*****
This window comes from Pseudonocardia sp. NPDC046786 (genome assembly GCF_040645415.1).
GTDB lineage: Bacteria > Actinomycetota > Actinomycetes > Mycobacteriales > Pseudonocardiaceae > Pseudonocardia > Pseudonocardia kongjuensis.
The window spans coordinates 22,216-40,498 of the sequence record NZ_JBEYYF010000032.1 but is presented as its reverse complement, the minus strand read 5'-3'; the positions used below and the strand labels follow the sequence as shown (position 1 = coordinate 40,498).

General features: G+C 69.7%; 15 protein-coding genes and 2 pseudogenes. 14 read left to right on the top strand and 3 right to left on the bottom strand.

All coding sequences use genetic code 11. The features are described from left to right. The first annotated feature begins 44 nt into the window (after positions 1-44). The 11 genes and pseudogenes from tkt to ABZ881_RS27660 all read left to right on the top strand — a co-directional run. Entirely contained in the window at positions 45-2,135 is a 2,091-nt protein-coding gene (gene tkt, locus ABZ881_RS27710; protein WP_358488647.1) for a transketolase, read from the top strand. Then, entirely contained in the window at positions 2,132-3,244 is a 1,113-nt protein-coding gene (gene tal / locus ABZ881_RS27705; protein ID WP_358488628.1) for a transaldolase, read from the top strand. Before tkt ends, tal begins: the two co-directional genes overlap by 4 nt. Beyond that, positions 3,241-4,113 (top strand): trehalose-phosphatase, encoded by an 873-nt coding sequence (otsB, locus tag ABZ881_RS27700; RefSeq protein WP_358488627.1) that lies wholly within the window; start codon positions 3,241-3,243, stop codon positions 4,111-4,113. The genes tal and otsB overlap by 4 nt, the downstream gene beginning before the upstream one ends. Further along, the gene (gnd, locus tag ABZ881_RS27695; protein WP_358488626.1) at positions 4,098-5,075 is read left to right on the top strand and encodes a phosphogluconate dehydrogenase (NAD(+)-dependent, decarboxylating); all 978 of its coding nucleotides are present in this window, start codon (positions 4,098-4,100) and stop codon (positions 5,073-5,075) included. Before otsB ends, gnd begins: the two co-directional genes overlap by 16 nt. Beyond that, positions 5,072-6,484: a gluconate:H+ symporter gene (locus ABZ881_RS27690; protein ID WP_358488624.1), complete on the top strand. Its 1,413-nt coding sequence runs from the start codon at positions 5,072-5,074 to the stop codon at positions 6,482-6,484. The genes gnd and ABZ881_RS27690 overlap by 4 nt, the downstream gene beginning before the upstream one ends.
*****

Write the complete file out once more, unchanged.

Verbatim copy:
This window comes from Pseudonocardia sp. NPDC046786 (genome assembly GCF_040645415.1).
GTDB lineage: Bacteria > Actinomycetota > Actinomycetes > Mycobacteriales > Pseudonocardiaceae > Pseudonocardia > Pseudonocardia kongjuensis.
The window spans coordinates 22,216-40,498 of the sequence record NZ_JBEYYF010000032.1 but is presented as its reverse complement, the minus strand read 5'-3'; the positions used below and the strand labels follow the sequence as shown (position 1 = coordinate 40,498).

General features: G+C 69.7%; 15 protein-coding genes and 2 pseudogenes. 14 read left to right on the top strand and 3 right to left on the bottom strand.

All coding sequences use genetic code 11. The features are described from left to right. The first annotated feature begins 44 nt into the window (after positions 1-44). The 11 genes and pseudogenes from tkt to ABZ881_RS27660 all read left to right on the top strand — a co-directional run. Entirely contained in the window at positions 45-2,135 is a 2,091-nt protein-coding gene (gene tkt, locus ABZ881_RS27710; protein WP_358488647.1) for a transketolase, read from the top strand. Then, entirely contained in the window at positions 2,132-3,244 is a 1,113-nt protein-coding gene (gene tal / locus ABZ881_RS27705; protein ID WP_358488628.1) for a transaldolase, read from the top strand. Before tkt ends, tal begins: the two co-directional genes overlap by 4 nt. Beyond that, positions 3,241-4,113 (top strand): trehalose-phosphatase, encoded by an 873-nt coding sequence (otsB, locus tag ABZ881_RS27700; RefSeq protein WP_358488627.1) that lies wholly within the window; start codon positions 3,241-3,243, stop codon positions 4,111-4,113. The genes tal and otsB overlap by 4 nt, the downstream gene beginning before the upstream one ends. Further along, the gene (gnd, locus tag ABZ881_RS27695; protein WP_358488626.1) at positions 4,098-5,075 is read left to right on the top strand and encodes a phosphogluconate dehydrogenase (NAD(+)-dependent, decarboxylating); all 978 of its coding nucleotides are present in this window, start codon (positions 4,098-4,100) and stop codon (positions 5,073-5,075) included. Before otsB ends, gnd begins: the two co-directional genes overlap by 16 nt. Beyond that, positions 5,072-6,484: a gluconate:H+ symporter gene (locus ABZ881_RS27690; protein ID WP_358488624.1), complete on the top strand. Its 1,413-nt coding sequence runs from the start codon at positions 5,072-5,074 to the stop codon at positions 6,482-6,484. The genes gnd and ABZ881_RS27690 overlap by 4 nt, the downstream gene beginning before the upstream one ends.